Перевод "Polyphasic Sleep – One Year Later"

Steve Pavlina, “Polyphasic Sleep – One Year Later”, public translation into Russian from English More about this translation.

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Polyphasic Sleep – One Year Later

It’s been nearly a year since I terminated my polyphasic sleep experiment. If you didn’t follow that experiment, for 5-1/2 months (Oct 2005 – Apr 2006) I followed a pattern of sleeping about 20 minutes once every four hours around the clock – 6 naps every 24 hours, about 2 hours of sleep per day. I blogged about it as I went along, and you can find the links to all those log entries by following the link above.

Adapting to polyphasic sleep took many days, and I felt like a zombie the first week. At one point I just sat on the couch staring at a wall for 90 minutes, unable to form any thoughts. But eventually I was able to adapt, and it was one of the most unusual experiences of my life.

I was lucky to have a lifestyle that gave me every possible advantage in conducting this experiment, including working from home, a flexible schedule, and a supportive family. Most people who attempt polyphasic sleep can’t make it fit their schedules, and it takes a lot of discipline to avoid oversleeping. You can shift your naps around a little, but not by much. As soon as you awaken from a nap, you have only 3 hours 40 minutes until your next one. By adapting to polyphasic sleep, you may gain some waking hours each day, but you sacrifice a lot of schedule flexibility.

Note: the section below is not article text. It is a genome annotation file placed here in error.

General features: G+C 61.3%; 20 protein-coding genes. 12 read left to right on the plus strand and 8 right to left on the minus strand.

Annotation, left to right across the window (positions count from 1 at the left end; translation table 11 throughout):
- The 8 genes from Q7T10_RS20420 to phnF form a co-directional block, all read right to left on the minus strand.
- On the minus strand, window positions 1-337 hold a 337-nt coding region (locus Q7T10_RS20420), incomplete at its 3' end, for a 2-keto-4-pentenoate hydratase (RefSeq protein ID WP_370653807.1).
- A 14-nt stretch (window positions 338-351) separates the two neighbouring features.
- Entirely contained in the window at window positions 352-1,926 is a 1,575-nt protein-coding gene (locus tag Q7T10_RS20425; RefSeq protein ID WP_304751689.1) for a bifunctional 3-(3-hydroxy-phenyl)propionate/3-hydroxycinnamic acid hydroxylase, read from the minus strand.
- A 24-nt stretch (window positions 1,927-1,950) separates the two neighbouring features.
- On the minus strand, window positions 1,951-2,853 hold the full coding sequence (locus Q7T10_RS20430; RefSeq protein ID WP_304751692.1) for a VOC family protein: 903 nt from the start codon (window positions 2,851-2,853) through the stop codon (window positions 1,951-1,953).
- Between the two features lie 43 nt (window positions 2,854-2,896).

Eventually I abandoned the pattern and returned to monophasic sleep, mainly due to social reasons as I explained in my final post of the series: The Return to Monophasic. The rest of the world simply isn’t polyphasic. However, returning to my original sleep pattern wasn’t quite the same after that experiment. Something came back with me.

Cue eerie sci-fi music…

No, I didn’t come back possessed… although some might refer to my recent ramblings on subjective reality and polarity as evidence to the contrary. What happened was that part of the polyphasic sleep adaptation seems to have stayed with me.

Polyphasic napping

The critical part of polyphasic adaptation is to reach the point where you can take a 20-minute nap and hit REM sleep. During typical nighttime sleep, you don’t normally hit your first REM cycle until after about 90 minutes. So when you first attempt polyphasic sleep, you’ll initially suffer from terrible sleep deprivation because you won’t be getting any REM sleep during your naps. You’ll awaken feeling even more tired, and you WILL feel like a zombie for many days, possibly weeks.

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